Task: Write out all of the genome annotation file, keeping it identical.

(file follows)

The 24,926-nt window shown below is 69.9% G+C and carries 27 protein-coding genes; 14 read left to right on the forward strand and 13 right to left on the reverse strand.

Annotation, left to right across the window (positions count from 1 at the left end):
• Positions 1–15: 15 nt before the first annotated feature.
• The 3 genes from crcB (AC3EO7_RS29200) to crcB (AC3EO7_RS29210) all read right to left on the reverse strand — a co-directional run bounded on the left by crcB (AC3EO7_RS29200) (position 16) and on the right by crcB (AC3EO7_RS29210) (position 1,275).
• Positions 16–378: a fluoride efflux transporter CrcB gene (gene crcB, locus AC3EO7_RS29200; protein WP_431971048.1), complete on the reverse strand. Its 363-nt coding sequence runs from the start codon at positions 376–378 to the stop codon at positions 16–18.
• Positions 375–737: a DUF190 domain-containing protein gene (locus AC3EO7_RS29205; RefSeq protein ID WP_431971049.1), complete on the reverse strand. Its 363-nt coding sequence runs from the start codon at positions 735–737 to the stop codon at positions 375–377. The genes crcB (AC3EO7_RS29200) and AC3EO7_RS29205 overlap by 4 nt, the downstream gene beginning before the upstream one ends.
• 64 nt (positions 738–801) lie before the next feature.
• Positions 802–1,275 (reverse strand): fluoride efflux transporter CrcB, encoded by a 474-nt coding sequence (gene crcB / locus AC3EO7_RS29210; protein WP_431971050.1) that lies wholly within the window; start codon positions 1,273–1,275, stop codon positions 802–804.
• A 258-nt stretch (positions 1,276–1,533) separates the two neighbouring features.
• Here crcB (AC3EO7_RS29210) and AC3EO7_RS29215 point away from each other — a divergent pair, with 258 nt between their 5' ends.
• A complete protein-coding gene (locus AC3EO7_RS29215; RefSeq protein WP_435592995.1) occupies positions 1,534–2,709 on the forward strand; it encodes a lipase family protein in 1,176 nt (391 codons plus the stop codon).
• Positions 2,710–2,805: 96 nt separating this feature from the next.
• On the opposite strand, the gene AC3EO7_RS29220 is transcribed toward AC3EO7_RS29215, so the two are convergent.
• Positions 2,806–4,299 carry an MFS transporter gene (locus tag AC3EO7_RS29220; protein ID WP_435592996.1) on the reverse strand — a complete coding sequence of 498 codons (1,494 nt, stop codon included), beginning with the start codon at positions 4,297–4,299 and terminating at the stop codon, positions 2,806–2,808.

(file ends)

The 24,926-nt window shown below is 69.9% G+C and carries 27 protein-coding genes; 14 read left to right on the forward strand and 13 right to left on the reverse strand.

Annotation, left to right across the window (positions count from 1 at the left end):
• Positions 1–15: 15 nt before the first annotated feature.
• The 3 genes from crcB (AC3EO7_RS29200) to crcB (AC3EO7_RS29210) all read right to left on the reverse strand — a co-directional run bounded on the left by crcB (AC3EO7_RS29200) (position 16) and on the right by crcB (AC3EO7_RS29210) (position 1,275).
• Positions 16–378: a fluoride efflux transporter CrcB gene (gene crcB, locus AC3EO7_RS29200; protein WP_431971048.1), complete on the reverse strand. Its 363-nt coding sequence runs from the start codon at positions 376–378 to the stop codon at positions 16–18.
• Positions 375–737: a DUF190 domain-containing protein gene (locus AC3EO7_RS29205; RefSeq protein ID WP_431971049.1), complete on the reverse strand. Its 363-nt coding sequence runs from the start codon at positions 735–737 to the stop codon at positions 375–377. The genes crcB (AC3EO7_RS29200) and AC3EO7_RS29205 overlap by 4 nt, the downstream gene beginning before the upstream one ends.
• 64 nt (positions 738–801) lie before the next feature.
• Positions 802–1,275 (reverse strand): fluoride efflux transporter CrcB, encoded by a 474-nt coding sequence (gene crcB / locus AC3EO7_RS29210; protein WP_431971050.1) that lies wholly within the window; start codon positions 1,273–1,275, stop codon positions 802–804.
• A 258-nt stretch (positions 1,276–1,533) separates the two neighbouring features.
• Here crcB (AC3EO7_RS29210) and AC3EO7_RS29215 point away from each other — a divergent pair, with 258 nt between their 5' ends.
• A complete protein-coding gene (locus AC3EO7_RS29215; RefSeq protein WP_435592995.1) occupies positions 1,534–2,709 on the forward strand; it encodes a lipase family protein in 1,176 nt (391 codons plus the stop codon).
• Positions 2,710–2,805: 96 nt separating this feature from the next.
• On the opposite strand, the gene AC3EO7_RS29220 is transcribed toward AC3EO7_RS29215, so the two are convergent.
• Positions 2,806–4,299 carry an MFS transporter gene (locus tag AC3EO7_RS29220; protein ID WP_435592996.1) on the reverse strand — a complete coding sequence of 498 codons (1,494 nt, stop codon included), beginning with the start codon at positions 4,297–4,299 and terminating at the stop codon, positions 2,806–2,808.